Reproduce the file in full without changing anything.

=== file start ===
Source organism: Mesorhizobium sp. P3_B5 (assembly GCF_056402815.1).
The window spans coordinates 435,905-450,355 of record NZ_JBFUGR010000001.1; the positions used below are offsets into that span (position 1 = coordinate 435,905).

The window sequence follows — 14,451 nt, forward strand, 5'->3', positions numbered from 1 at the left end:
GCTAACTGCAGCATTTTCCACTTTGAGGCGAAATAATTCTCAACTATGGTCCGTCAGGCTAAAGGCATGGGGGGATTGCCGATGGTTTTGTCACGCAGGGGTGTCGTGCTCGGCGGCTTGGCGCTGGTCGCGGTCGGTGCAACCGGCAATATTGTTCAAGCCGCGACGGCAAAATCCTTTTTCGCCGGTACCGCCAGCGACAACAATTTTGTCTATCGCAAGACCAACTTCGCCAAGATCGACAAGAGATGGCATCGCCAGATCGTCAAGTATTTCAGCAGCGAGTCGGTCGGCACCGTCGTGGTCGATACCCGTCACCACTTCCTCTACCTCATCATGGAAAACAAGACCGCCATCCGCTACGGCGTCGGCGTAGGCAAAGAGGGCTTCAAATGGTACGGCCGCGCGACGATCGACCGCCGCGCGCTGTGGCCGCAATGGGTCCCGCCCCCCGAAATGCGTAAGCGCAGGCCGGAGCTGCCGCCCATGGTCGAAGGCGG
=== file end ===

Source organism: Mesorhizobium sp. P3_B5 (assembly GCF_056402815.1).
The window spans coordinates 435,905-450,355 of record NZ_JBFUGR010000001.1; the positions used below are offsets into that span (position 1 = coordinate 435,905).

The window sequence follows — 14,451 nt, forward strand, 5'->3', positions numbered from 1 at the left end:
GCTAACTGCAGCATTTTCCACTTTGAGGCGAAATAATTCTCAACTATGGTCCGTCAGGCTAAAGGCATGGGGGGATTGCCGATGGTTTTGTCACGCAGGGGTGTCGTGCTCGGCGGCTTGGCGCTGGTCGCGGTCGGTGCAACCGGCAATATTGTTCAAGCCGCGACGGCAAAATCCTTTTTCGCCGGTACCGCCAGCGACAACAATTTTGTCTATCGCAAGACCAACTTCGCCAAGATCGACAAGAGATGGCATCGCCAGATCGTCAAGTATTTCAGCAGCGAGTCGGTCGGCACCGTCGTGGTCGATACCCGTCACCACTTCCTCTACCTCATCATGGAAAACAAGACCGCCATCCGCTACGGCGTCGGCGTAGGCAAAGAGGGCTTCAAATGGTACGGCCGCGCGACGATCGACCGCCGCGCGCTGTGGCCGCAATGGGTCCCGCCCCCCGAAATGCGTAAGCGCAGGCCGGAGCTGCCGCCCATGGTCGAAGGCGG